Blandness nothing. Violent absence.
And another face of mine lost within it, while this thing from the box, dusty in colour, though without expression or feeling, pressed against the glass, filling and consuming everything in that hallway and everything it was attached to.
And then it was full of nothing. I was not staring at a hallway of anything, but a vast, empty, grey expanse.
Against the glass. Thump. Thump. Thump. Thump.
I was in this place. Full, empty, consumed, floating, drifting. And nothing else existed in this grey world, this vast expanse, except this window and my hands upon it.
My comprehension. My understanding. As I felt myself slipping, lost in the viodlessness of this place. More and more fragments of understanding. Glossy but not glass now. Laid out in front of me, hands that were mine-but-not-mine rearranged the pieces.
Could I reassemble the Grecian vase to complete the salacious image? Sex, violence — discomforting, not because they were illustrated, but because they remind us of universal human truths that we insist are not.
Or was I able? Surely… I chose to reassemble. To take these fragments and create a mosaic of my own choosing. Do I take the code, and build cyphers anew and create new rules from forgotten memories?
In lacking any other awareness, what other choice did I have?
But these hands that were not mine — but mine. Though the decision to change the rules was mine, the rules created were theirs. I separated from eyes that were mine but not mine. I had learned the falsity of actions that I accepted because I didn’t need to act for myself. I caught myself, and I stopped it. If I would rearrange the rules, they would be on my terms. Not what others would convince me were mine.
And this place was teaching me how easy it was to fall back into these comforts. Comforts of letting someone else make my choices. What did they have to gain, I wondered, from having me believe their actions were mine?
Should a puppet believe the hand that tells them they have free will, if they cannot move without it?
Have you ever looked through a window in a brightly lit room, to a darkened scene outside? Perhaps, you’re in a grocery store, and you see a freight door that leads into the refrigerated area behind the milk cartons. Dimly lit. But you can faintly see the room on the other side of the glass.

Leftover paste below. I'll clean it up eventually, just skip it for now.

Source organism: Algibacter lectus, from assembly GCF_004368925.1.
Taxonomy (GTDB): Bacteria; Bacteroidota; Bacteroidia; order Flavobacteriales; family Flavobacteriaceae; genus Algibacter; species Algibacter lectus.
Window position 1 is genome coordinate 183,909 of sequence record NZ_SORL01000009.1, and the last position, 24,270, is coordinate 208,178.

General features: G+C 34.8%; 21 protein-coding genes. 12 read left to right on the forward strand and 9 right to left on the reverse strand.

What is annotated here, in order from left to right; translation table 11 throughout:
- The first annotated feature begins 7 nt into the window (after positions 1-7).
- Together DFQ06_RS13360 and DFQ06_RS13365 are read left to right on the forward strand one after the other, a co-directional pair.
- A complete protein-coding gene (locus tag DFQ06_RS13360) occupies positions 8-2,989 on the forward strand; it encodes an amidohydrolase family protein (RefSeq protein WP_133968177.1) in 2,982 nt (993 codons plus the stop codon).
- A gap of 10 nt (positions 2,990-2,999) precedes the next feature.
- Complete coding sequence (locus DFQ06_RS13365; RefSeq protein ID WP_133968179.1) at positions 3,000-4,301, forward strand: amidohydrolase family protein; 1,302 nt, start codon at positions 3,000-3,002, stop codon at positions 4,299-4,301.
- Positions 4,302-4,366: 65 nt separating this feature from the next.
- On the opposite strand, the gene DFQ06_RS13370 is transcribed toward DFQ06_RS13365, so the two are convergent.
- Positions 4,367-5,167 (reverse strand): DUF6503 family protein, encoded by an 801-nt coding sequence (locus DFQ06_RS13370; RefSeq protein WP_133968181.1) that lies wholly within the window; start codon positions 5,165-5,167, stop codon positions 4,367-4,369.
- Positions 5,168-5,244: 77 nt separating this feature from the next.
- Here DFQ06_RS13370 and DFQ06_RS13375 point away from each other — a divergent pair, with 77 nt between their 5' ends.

But it is obscured by the features of the brightly lit room. This mirror of conflicting realities. Both rooms are true. It is a matter of choosing which one to see. Which reality do you wish to exist in?
Focus on those features, though you may carry some features with you. An incompatibility of rooms, made real by a paradox of truths and duality.
In the end, reality becomes a matter of choice. Dismissal of contradictions. Make a choice.
And you are there.
I looked up from my glass-shard tea leaves. A tangible invention of my mind, materialized in this place of empty space, giving life to an abstract fragment of thought. A metaphor made real, because emptiness longed for content, even if it isn't real.
I was there, upon the small cluster of broken glass, looking back into my own eyes. I looked up and saw a short-ceilinged room, stretching in all directions. Like two immense blocks of black marble. I existed in the space between, white light pouring in from all sides.
Though dimly lit was everything within. Distance was immense. Perhaps as infinite as infinity is comprehensible.
Looking up from where the glass had fallen, I saw that the whole roof was mirrored, and these particular shards fell out of a small impact crater not far above.
If the glass was a singular thought and feeling, for which was decoding my understanding of this place, then the whole of the ceiling was so much greater. A whole wealth of understanding, encoded, flawless, and inaccessible. Incompatible. I had never conceived that I had ever known so much, nor that there was so much to know. How many lifetimes of knowledge had gathered here? Past lives? Consecutive, layered alternate choices which may and do lead any of us to a knowledge of all things?
From which versions of myself was I learning? What else had I forgotten?
I heard myself gasp. A panic that erupted not from my lungs but from elsewhere. The pitter-patter of bare feet slapping against a smooth surface. In the reflection above, I saw myself running away. Myself/not-myself ran onward, glancing back in panic though my own face was obscured.
Had I left what body-shape I carried with me from my waking hours? From my dream on the pier? And now it ran away with the base level humanity reserved for survival-intended terror? What was I so afraid of to flee?
I craned my neck up, and edged to the side of the impact where the glass had fallen. And my reflection showed the blue pig-mask. Hollow, empty eye-sockets looked back at me. Though my hands were mine. And the fragments on the ground showed my familiar eyes.
Myself-in-the-mirror was confused, trapped by a sinister illusion.